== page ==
Tracing Black Walnut Tree Decline

Black walnut trees are in decline along Colorado’s Front Range and the results could be devastating.

black-walnut-blogThe news is bad for Front Range homeowners with black walnut trees in their yards.

Boulder officials are telling residents that their trees will have to be cut down. This may comes as a surprise for some, but as early as 2004, CSU researchers had identified a decline in black walnut tree populations that was spreading in several western states and had appeared along the Front Range.

In October 2007, CSU plant pathologists were warning of the walnut twig beetle (Pityophthorus juglandis) causing major decline of Juglans nigra in Boulder, Westminster and Arvada.

The report found that multiple trunk and branch cankers were caused by a fungus carried by the beetle, but it wasn’t clear whether the insect came first or the canker.

In August 2008, CSU reported increased walnut tree decline in Boulder and the spread of the disease throughout Arvada, Wheat Ridge and northwest Denver. In Colorado Springs the disease had nearly eliminated all of the walnut trees there.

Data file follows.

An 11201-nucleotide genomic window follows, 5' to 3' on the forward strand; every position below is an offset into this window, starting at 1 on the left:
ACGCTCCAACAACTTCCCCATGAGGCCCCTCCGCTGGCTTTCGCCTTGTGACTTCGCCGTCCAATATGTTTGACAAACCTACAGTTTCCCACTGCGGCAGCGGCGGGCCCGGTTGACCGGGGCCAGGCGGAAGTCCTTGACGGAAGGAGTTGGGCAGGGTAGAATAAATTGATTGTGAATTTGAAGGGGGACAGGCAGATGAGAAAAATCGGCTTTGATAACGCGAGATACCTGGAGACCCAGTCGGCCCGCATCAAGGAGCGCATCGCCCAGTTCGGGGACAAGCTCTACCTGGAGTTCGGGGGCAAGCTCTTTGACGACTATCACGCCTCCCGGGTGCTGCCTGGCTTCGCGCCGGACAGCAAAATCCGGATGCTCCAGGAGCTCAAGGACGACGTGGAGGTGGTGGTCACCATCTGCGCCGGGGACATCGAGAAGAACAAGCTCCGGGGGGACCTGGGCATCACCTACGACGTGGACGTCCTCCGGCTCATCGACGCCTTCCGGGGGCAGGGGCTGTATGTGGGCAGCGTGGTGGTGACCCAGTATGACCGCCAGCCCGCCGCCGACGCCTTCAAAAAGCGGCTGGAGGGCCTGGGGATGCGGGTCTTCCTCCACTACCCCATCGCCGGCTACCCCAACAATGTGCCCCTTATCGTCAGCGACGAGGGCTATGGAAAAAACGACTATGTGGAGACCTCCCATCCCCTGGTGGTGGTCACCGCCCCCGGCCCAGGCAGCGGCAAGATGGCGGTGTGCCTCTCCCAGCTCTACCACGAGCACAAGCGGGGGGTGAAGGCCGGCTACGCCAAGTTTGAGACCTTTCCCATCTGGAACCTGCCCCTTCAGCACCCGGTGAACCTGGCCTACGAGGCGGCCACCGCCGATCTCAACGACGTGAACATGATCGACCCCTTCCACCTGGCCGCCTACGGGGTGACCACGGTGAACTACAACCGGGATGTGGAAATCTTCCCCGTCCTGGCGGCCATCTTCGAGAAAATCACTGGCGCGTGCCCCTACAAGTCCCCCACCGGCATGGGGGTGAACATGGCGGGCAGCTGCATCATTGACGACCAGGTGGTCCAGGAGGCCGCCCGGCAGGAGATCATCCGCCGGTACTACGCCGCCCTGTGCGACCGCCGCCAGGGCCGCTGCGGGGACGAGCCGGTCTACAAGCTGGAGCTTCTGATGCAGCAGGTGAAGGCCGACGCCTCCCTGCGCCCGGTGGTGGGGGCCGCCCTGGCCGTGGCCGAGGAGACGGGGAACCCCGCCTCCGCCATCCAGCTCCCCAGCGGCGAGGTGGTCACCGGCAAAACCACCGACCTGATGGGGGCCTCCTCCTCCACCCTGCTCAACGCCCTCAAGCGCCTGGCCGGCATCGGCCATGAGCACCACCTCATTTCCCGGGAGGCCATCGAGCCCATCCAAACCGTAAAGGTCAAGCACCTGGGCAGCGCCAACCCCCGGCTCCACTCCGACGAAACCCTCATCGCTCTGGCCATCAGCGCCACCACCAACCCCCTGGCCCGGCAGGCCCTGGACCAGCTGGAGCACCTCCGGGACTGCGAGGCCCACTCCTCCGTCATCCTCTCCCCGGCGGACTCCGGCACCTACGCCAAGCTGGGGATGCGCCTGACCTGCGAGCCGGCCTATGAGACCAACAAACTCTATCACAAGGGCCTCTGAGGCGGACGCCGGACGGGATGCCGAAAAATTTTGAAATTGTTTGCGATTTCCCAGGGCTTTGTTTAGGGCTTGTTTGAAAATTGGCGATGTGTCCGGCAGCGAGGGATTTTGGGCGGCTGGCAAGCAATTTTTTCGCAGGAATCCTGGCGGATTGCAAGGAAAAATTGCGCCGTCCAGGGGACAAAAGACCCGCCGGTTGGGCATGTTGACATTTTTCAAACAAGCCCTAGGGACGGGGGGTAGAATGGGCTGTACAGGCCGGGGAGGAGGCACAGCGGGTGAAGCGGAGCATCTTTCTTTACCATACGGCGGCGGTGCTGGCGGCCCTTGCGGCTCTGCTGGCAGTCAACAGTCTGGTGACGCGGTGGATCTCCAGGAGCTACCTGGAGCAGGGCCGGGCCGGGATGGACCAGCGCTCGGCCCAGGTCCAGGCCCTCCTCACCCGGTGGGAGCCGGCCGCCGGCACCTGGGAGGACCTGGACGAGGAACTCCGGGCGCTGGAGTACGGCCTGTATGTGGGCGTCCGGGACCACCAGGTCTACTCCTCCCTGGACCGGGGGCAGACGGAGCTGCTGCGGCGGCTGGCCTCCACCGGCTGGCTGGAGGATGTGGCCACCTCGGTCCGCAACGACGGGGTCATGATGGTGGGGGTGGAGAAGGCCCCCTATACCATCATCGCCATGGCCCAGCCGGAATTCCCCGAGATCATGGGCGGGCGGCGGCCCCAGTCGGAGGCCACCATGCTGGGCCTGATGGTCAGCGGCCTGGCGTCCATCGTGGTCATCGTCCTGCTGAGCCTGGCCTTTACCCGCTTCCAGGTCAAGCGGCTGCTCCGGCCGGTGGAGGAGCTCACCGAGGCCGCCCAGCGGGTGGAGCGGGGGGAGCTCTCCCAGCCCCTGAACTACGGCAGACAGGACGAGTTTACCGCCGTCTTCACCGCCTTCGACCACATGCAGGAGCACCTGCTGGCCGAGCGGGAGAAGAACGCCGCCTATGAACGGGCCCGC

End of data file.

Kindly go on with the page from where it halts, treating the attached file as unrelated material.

CSU explained that the tree decline is the result of  a canker caused by a fungus carried by the walnut twig beetle. Multiple cankers caused by multiple beetles led to the name “thousand cankers” to describe the disease. It was discovered that the fungus carried by the beetle grows in advance of bark beetle tunneling.

At that time, no controls for thousand cankers disease had been identified, but CSU entomologists were trying to get a better understanding of the walnut twig beetle and plant pathologists were trying to get a handle on the canker-causing fungus.  Click on this link for a complete Pest Alert from CSU called “Walnut Twig Beetle and Thousand Cankers Disease of Black Walnut.”

This report is especially troubling if the disease continues its march east where there are forests of black walnut trees. That’s why it’s important to control the spread of the diease by finding and removing disease trees in Boulder and other cities along the Front Range.

If you have a black walnut tree in your yard, like I do in mine, be vigilant to the initial symptoms of the disease which includes yellowing and thinning of the upper crown. Trees can die within three years.

Whitney Cranshaw, CSU entomologist, is involved in a project to identify the locations of black walnut trees in eastern Colorado. Contact him by email at whitney.cranshaw@ColoState.edu for more information on this project.


 

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